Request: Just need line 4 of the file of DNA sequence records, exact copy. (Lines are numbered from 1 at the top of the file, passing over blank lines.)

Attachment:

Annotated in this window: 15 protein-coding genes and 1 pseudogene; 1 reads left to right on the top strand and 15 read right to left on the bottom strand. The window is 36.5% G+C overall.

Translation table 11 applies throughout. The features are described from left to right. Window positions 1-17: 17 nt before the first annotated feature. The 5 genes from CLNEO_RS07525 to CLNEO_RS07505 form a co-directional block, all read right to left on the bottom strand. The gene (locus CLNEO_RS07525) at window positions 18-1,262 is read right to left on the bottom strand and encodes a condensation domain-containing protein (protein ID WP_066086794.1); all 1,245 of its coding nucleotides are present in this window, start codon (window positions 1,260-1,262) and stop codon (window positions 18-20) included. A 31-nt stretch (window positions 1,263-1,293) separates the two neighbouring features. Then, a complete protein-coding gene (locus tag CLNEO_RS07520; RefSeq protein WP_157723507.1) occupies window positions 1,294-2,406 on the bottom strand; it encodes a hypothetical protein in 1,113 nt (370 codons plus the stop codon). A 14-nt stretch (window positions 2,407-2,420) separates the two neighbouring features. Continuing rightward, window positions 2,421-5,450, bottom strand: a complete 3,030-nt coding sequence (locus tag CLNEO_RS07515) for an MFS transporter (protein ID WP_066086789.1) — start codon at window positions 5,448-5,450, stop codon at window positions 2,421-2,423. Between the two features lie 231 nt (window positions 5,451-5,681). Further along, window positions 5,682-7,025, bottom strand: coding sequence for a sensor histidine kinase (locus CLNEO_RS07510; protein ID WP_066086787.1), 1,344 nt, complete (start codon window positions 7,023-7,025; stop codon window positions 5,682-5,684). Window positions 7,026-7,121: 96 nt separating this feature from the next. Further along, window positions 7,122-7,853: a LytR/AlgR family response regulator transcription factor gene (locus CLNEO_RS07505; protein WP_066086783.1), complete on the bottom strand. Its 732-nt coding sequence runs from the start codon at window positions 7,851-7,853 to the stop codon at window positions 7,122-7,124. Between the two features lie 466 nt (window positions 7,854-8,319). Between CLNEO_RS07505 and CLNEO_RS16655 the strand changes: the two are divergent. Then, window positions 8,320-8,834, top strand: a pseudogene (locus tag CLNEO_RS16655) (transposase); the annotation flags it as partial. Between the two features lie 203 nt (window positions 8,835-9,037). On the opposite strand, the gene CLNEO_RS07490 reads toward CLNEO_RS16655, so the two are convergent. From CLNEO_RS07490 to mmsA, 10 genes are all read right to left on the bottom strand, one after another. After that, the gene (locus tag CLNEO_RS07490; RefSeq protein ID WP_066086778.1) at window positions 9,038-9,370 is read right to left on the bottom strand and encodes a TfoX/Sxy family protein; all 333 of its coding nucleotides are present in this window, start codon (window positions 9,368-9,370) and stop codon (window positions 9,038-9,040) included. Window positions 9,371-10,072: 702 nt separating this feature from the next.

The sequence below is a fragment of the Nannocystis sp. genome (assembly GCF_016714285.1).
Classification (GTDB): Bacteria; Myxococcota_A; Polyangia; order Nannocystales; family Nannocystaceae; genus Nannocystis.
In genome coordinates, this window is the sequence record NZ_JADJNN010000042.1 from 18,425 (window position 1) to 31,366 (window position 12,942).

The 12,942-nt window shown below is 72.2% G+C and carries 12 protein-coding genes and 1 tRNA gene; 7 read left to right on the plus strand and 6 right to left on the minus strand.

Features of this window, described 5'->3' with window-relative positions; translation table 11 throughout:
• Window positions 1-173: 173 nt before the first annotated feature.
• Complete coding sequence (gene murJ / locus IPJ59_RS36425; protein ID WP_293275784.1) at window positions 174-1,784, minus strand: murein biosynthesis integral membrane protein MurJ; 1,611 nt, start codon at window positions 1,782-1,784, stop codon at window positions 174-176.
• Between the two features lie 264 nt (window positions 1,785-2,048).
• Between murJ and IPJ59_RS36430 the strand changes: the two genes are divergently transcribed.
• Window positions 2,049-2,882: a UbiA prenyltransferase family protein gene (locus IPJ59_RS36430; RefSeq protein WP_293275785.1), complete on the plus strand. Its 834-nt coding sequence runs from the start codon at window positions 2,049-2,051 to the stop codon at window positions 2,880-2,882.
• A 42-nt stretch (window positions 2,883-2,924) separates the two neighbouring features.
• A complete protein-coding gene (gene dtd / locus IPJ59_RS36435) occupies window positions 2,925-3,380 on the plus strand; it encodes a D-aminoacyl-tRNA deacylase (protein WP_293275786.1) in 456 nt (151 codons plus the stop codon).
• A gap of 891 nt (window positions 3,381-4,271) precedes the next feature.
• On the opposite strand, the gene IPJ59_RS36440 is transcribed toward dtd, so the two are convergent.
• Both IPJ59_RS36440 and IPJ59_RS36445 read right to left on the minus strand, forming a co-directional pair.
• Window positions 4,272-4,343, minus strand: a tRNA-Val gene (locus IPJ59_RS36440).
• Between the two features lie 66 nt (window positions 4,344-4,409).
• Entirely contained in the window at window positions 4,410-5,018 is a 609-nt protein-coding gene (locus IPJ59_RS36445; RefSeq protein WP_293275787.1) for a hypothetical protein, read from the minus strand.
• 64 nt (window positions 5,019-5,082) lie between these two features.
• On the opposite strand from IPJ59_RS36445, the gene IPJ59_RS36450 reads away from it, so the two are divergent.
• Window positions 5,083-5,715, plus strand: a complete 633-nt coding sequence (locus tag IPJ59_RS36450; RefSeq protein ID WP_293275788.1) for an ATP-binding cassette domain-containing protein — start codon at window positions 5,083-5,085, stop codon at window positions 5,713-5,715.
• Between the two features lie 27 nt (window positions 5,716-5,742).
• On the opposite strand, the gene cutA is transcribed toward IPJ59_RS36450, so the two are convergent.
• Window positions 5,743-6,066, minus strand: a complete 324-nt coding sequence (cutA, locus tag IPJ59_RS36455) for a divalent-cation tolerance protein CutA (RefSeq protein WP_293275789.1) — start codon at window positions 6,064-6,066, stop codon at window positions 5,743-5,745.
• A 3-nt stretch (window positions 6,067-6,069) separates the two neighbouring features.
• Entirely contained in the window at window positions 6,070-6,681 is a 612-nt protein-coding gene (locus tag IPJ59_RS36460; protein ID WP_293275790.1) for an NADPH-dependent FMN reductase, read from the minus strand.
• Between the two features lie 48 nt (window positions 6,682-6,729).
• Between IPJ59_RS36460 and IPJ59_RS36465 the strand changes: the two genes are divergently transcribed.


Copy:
Classification (GTDB): Bacteria; Myxococcota_A; Polyangia; order Nannocystales; family Nannocystaceae; genus Nannocystis.